It is a sobering thought: today’s little children will soon be grown. Before that they will develop patterns that will shape the rest of their lives. God’s people have a massive calling to nurture God’s children. But the reality of growing children should also excite us to the potential of little image bearers to glorify and enjoy God as they mature.
So how can parents and Christ’s broader body help children become Christ-like? We can start by understanding how Christ matured. The Holy Spirit gave this progress report on Jesus’ transition from childhood to adulthood: “And Jesus increased in wisdom and in stature and in favor with God and man” (Luke 2:52). Studying this picture helps us see both a pattern for the maturity of our children and an encouragement to trust God for the growth he desires.
A Picture of Spiritual Growth
As Jesus aged he grew in stature. He got taller. His voice deepened. He grew facial hair, like every boy, slow and struggling at first. His muscles toned; he could do harder work longer. His mind sharpened; he could wrestle with deeper thoughts. In his incarnation Jesus humbly embraced the total human experience including the need to grow and learn. His human nature was capable of growth even though his divine nature could not increase. And as he matured physically, he grew intellectually, spiritually, and socially.
Jesus grew in wisdom.
Jesus the man practiced more mature wisdom than Jesus the child. Jesus could have said with Paul, “When I was a child, I spoke like a child, I thought like a child, I reasoned like a child. When I became a man, I gave up childish ways” (1 Cor. 13:11). Jesus’ early intellectual childishness wasn’t beset by sin but it was capable of maturity.
Jesus grew in favor with God.
Luke previously reported that as the child grew “the favor of God was upon him” (2:40). So how did Jesus increase in God’s favor? God didn’t start to love his Son more. Instead, as the faculties of his human soul grew more capable Jesus became more able to know his Father’s love. At his baptism, the Father said, “You are my beloved Son; with you I am well pleased” (3:22). These words meant more to Jesus in his thirties than when he was a child.
Jesus grew socially, in favor with people.
Those who weren’t blinded by jealousy admired Jesus. Great crowds “heard him gladly” (Mark 12:37). They could see that he “went about doing good” (Acts 10:38). Those who most treasured his righteousness, both women and men, became his closest friends (John 15:14–15).
Luke 2:52 is a flawless progress report of true maturity.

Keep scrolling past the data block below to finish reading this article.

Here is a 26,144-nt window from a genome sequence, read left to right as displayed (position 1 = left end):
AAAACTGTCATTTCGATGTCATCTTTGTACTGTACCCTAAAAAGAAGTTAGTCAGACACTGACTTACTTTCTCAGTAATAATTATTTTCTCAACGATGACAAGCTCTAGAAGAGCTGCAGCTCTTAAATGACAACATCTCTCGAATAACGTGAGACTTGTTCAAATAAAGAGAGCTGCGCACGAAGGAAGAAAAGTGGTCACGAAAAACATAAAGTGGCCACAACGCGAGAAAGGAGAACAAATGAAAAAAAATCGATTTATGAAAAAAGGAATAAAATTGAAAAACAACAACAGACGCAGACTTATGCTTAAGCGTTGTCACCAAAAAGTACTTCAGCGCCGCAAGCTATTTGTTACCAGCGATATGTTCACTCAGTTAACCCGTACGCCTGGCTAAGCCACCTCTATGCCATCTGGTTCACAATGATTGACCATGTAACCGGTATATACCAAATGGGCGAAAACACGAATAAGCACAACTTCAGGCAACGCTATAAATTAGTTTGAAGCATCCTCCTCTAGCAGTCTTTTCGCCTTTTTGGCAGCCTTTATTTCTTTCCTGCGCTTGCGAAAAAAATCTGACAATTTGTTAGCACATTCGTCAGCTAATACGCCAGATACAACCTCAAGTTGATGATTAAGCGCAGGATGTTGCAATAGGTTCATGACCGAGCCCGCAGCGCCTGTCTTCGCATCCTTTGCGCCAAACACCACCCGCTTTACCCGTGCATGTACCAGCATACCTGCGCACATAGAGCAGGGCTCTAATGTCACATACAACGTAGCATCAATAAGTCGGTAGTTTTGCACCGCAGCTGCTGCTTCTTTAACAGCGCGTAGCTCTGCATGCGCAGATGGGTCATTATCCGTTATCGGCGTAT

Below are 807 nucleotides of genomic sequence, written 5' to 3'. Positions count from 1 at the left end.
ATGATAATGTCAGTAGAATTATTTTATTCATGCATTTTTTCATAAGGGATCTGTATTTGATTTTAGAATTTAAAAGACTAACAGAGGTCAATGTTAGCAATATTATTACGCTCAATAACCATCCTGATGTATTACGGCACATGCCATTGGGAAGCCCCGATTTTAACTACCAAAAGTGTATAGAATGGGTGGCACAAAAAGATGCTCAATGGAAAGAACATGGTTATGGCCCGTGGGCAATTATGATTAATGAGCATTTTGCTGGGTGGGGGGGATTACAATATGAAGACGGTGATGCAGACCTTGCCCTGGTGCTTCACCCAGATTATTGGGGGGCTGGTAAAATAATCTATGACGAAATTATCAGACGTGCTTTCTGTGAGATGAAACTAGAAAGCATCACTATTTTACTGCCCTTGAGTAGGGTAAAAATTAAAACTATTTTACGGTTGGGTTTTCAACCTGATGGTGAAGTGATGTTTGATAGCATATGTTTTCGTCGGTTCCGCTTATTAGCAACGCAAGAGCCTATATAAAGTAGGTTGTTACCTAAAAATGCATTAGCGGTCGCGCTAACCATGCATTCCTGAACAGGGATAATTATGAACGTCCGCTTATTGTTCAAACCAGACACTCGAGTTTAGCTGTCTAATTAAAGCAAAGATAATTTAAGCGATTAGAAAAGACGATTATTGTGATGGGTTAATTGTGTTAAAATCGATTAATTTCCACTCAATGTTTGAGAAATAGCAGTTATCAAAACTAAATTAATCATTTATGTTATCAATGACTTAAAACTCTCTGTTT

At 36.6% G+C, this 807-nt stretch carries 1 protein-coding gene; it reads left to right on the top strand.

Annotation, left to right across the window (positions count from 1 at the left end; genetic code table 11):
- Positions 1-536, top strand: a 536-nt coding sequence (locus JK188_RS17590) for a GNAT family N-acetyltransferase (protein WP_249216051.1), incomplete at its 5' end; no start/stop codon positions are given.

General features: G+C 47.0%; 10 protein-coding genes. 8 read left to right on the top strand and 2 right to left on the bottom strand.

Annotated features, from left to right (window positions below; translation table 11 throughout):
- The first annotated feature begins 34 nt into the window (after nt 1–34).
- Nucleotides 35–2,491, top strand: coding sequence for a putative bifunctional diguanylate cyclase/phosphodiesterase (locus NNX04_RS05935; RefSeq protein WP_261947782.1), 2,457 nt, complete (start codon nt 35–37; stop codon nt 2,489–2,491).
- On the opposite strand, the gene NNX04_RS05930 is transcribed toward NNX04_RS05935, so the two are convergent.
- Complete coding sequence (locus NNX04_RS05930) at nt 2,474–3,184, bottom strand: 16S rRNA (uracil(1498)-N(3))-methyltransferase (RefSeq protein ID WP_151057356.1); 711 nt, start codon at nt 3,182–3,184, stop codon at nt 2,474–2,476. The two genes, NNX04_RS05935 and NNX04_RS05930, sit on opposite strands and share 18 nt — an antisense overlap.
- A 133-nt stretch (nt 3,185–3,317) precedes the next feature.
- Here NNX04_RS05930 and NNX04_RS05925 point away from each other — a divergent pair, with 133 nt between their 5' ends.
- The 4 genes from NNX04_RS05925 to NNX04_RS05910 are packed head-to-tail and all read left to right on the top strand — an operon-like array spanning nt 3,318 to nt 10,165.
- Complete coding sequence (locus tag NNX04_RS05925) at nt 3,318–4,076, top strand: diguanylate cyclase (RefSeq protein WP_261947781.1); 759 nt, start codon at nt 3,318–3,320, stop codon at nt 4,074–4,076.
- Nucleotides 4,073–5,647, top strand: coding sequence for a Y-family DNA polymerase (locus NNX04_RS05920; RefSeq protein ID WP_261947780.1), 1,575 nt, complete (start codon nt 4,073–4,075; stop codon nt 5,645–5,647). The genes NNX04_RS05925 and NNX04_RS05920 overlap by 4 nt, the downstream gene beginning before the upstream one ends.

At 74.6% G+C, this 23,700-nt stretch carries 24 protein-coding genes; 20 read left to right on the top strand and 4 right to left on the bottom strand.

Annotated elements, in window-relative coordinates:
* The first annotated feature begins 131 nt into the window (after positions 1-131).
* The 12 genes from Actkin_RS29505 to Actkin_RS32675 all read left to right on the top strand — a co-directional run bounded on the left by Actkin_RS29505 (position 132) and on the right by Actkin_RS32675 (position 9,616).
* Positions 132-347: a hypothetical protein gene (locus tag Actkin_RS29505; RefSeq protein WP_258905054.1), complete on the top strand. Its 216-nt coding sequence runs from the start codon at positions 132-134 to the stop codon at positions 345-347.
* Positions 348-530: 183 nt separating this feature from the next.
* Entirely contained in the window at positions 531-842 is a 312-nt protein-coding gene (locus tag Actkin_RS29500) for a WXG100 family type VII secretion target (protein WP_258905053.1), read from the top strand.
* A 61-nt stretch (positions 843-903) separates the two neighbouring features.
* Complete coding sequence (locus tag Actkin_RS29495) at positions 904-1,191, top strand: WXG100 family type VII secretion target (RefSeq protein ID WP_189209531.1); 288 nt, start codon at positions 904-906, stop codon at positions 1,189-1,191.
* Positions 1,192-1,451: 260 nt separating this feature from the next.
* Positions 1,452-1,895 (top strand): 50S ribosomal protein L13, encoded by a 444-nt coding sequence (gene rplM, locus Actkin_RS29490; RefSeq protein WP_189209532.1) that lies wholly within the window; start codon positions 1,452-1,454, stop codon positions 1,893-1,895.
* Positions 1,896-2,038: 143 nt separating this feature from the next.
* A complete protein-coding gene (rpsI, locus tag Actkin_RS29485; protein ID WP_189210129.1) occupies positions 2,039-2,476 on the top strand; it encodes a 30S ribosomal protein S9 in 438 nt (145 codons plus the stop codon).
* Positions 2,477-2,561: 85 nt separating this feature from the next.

A Pattern of Spiritual Growth
Our maturity process is the recovery of the image of Christ, the ideal person. Our maturity should reflect his.
As with Jesus we want our children to grow in stature. We share pictures of their physical milestones: sitting up, walking, potty training, first day of school, driver license, first job. But physical growth should be matched with spiritual growth. We should be sensitive to phases of childhood maturity; we should not expect of little children what we expect of older children (and vice versa). But throughout their development we can emphasize three vital goals for the nurture of God’s children.
Help children develop wisdom.
Children need to learn wisdom because people are born with foolish hearts (Prov. 22:15). True wisdom begins with the fear of God. Children need to see God as the goal of their progress. Everything they learn makes sense only because of God. And because of God there is a wise way of doing everything.
Help children grow in favor with God.
The word for “favor” can be translated in a host of lovely ways: grace, joy, pleasure, delight, sweetness, good will, loving-kindness. We should do everything in our power to help children sense God’s favor, the mercy he shows those who take refuge in Jesus. Our children will be most like Jesus when they can say with Jesus: my father loves me! (John 10:17).
Help children grow in favor with people.
Luke suggests no tension between the spiritual and the social; between loving God and loving our neighbor. Both are vital. And Jesus wasn’t the exception. Samuel too “continued to grow … in favor with the Lord and also with man” (1 Sam. 2:26). Children practice pure religion before God by the horizontal expressions of loving their neighbor and resisting the world’s temptations (James 1:27).
The Power for Spiritual Growth
Spiritual growth is hard work. Luke’s verb (“And Jesus increased”) is not placid. Jesus didn’t increase the way a river rolls through a meadow. Picture instead explorers hacking through a dense jungle. Jesus matured through strenuous effort. He learned obedience through suffering (Heb. 5:8). He battled trials with trust.
Jesus became an infant, then a child, then a youth, to champion the possibility of human godliness. The gospels invite us to watch Jesus mature. The helpless baby, born in poverty to a young mother, became a child eager to engage his Father’s business. The child matured in wisdom. He came to know his Father’s deep love for him. He invested in this world by giving and receiving love. He died sacrificially so that sinners could befriend God. He now beckons young children, teenagers, and adults to follow him (1 John 1:6) in the painful but rewarding pursuit of maturity.
God wants us to expect him to empower our maturity. God’s covenant people—that gathering of believers and their children—“are promised deliverance from sin through Christ’s blood and the Holy Spirit who works faith” (Heidelberg Catechism Q/A 74). To the church God pledges to work “in us that which is pleasing in his sight, through Jesus Christ” (Heb. 13:21). And we know what that looks like; we’ve seen it in Jesus. We can expect the same Spirit that worked in Jesus to work also in his people (Rom. 8:11).